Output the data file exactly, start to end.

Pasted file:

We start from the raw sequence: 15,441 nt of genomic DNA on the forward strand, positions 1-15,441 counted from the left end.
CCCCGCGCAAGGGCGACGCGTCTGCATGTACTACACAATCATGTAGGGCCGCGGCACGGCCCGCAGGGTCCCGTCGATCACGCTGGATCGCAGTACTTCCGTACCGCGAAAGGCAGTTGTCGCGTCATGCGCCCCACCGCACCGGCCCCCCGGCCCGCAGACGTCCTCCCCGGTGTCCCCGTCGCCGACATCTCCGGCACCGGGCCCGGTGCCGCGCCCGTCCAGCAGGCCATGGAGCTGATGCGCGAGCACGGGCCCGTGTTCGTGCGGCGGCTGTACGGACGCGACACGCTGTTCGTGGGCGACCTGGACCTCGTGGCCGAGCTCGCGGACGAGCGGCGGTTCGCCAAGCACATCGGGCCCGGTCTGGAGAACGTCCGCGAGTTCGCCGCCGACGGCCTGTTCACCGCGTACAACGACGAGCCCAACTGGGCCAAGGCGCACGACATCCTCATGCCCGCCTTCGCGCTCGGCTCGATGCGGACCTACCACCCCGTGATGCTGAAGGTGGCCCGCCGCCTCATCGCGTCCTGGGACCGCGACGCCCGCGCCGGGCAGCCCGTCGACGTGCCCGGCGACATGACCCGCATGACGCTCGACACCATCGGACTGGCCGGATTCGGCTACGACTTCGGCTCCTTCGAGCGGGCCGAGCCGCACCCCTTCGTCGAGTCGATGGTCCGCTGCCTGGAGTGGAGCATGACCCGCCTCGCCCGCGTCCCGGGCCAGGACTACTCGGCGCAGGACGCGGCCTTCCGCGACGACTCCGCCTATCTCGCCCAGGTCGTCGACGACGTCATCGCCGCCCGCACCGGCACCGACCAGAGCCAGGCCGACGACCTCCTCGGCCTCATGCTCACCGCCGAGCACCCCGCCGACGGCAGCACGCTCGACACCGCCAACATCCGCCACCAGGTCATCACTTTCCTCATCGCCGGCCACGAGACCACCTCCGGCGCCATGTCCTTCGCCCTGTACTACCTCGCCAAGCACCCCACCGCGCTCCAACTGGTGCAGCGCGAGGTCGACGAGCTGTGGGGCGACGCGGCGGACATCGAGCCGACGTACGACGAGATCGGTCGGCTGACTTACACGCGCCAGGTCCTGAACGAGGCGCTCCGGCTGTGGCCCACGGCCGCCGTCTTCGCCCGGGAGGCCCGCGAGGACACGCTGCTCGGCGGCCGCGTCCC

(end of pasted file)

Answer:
We start from the raw sequence: 15,441 nt of genomic DNA on the forward strand, positions 1-15,441 counted from the left end.
CCCCGCGCAAGGGCGACGCGTCTGCATGTACTACACAATCATGTAGGGCCGCGGCACGGCCCGCAGGGTCCCGTCGATCACGCTGGATCGCAGTACTTCCGTACCGCGAAAGGCAGTTGTCGCGTCATGCGCCCCACCGCACCGGCCCCCCGGCCCGCAGACGTCCTCCCCGGTGTCCCCGTCGCCGACATCTCCGGCACCGGGCCCGGTGCCGCGCCCGTCCAGCAGGCCATGGAGCTGATGCGCGAGCACGGGCCCGTGTTCGTGCGGCGGCTGTACGGACGCGACACGCTGTTCGTGGGCGACCTGGACCTCGTGGCCGAGCTCGCGGACGAGCGGCGGTTCGCCAAGCACATCGGGCCCGGTCTGGAGAACGTCCGCGAGTTCGCCGCCGACGGCCTGTTCACCGCGTACAACGACGAGCCCAACTGGGCCAAGGCGCACGACATCCTCATGCCCGCCTTCGCGCTCGGCTCGATGCGGACCTACCACCCCGTGATGCTGAAGGTGGCCCGCCGCCTCATCGCGTCCTGGGACCGCGACGCCCGCGCCGGGCAGCCCGTCGACGTGCCCGGCGACATGACCCGCATGACGCTCGACACCATCGGACTGGCCGGATTCGGCTACGACTTCGGCTCCTTCGAGCGGGCCGAGCCGCACCCCTTCGTCGAGTCGATGGTCCGCTGCCTGGAGTGGAGCATGACCCGCCTCGCCCGCGTCCCGGGCCAGGACTACTCGGCGCAGGACGCGGCCTTCCGCGACGACTCCGCCTATCTCGCCCAGGTCGTCGACGACGTCATCGCCGCCCGCACCGGCACCGACCAGAGCCAGGCCGACGACCTCCTCGGCCTCATGCTCACCGCCGAGCACCCCGCCGACGGCAGCACGCTCGACACCGCCAACATCCGCCACCAGGTCATCACTTTCCTCATCGCCGGCCACGAGACCACCTCCGGCGCCATGTCCTTCGCCCTGTACTACCTCGCCAAGCACCCCACCGCGCTCCAACTGGTGCAGCGCGAGGTCGACGAGCTGTGGGGCGACGCGGCGGACATCGAGCCGACGTACGACGAGATCGGTCGGCTGACTTACACGCGCCAGGTCCTGAACGAGGCGCTCCGGCTGTGGCCCACGGCCGCCGTCTTCGCCCGGGAGGCCCGCGAGGACACGCTGCTCGGCGGCCGCGTCCC